At the root of the unimaginable tragedy in Brazil — in which 234 people died and at least 120 others were hospitalized in a fire at a nightclub called Kiss — is wanton carelessness for others. According to police in Brazil, the fire was ignited by flares that were intended for outdoor use. Why did Gurizada Fandangueira, the band playing that night, set off those flares inside the club? Because they were cheap.
Penny-pinching by a band known for its onstage pyrotechnic displays may have cost more than 230 people their lives at a nightclub in southern Brazil, according to a police inspector leading the investigation into this weekend's deadly blaze.
Inspector Marcelo Arigony told reporters at a news conference Tuesday that members of the band knowingly purchased flares meant for outdoor use because they cost a mere $1.25 a piece, compared with the $35 price tag for an indoor flare.
"The flare lit was for outdoor use only, and the people who lit them know that," said Arigony, adding that members of the group acknowledged regularly opting for the less expensive flares. "They chose to buy those because they were cheaper than those that can be used indoors."
Arigony, whose cousin died in the fire, added: "The pyrotechnics were part of their show - the guys even wore gloves onstage so they wouldn't burn their hands."
Pyrotechnics were also the cause of the famous 2003 fire at The Station in West Warwick, Rhode Island. That fire was set ablaze by the manager of the band Great White, and it killed 100 and injured 230. Daniel Biechele, the band's manager, was sentenced to 15 years in prison. One owner of the club, Michael Derderian, was sentenced to 15 years in prison (plus probation and community service) but was released in Sept. 2009. The other, Jeffrey Derderian, received a 10-year suspended sentence to go along with probation and community service.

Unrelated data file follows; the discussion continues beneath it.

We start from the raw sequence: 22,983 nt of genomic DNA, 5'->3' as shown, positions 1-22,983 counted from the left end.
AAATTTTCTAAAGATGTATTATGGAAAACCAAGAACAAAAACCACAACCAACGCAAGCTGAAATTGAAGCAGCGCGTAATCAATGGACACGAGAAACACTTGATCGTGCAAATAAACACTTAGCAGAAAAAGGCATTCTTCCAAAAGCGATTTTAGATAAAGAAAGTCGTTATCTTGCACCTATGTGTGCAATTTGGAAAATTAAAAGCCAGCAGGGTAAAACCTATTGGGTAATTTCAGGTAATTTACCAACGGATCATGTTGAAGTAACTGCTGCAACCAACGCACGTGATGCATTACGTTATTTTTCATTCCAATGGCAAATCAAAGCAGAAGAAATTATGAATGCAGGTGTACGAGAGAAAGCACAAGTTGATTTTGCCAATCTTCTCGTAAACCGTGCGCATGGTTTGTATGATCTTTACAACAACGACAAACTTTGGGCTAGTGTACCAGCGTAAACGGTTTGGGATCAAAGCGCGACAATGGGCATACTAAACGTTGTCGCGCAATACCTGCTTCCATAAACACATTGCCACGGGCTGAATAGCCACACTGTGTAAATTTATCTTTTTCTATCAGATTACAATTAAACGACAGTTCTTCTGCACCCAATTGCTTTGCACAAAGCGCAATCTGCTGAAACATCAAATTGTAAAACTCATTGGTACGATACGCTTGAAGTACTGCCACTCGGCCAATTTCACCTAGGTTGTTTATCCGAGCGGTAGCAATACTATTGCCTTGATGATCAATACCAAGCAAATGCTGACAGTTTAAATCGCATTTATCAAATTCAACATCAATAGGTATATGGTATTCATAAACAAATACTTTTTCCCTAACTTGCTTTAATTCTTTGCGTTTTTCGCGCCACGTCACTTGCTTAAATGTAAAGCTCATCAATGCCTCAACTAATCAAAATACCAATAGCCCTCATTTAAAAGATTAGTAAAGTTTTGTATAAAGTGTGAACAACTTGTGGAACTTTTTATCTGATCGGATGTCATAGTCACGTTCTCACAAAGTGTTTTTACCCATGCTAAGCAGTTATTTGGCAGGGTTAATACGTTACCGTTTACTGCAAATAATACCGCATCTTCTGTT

The families of the victims of the fire at The Station also settled for millions of dollars with various parties, including the band, the maker of the flammable soundproof foam that became ignited and a Providence television station whose cameraman allegedly blocked the exit to the club and didn't assist in evacuation.
The process of both criminal and civil litigation stemming from the Brazil fire is still far down the road, but is lingering in the distance nonetheless. According to the AP, the owners of Kiss had also lined their club with a flammable foam that wasn't proper soundproof lining. The club also did not have a fire alarm or a sprinkler system, and only one open exit.
[via the AP, image via AP]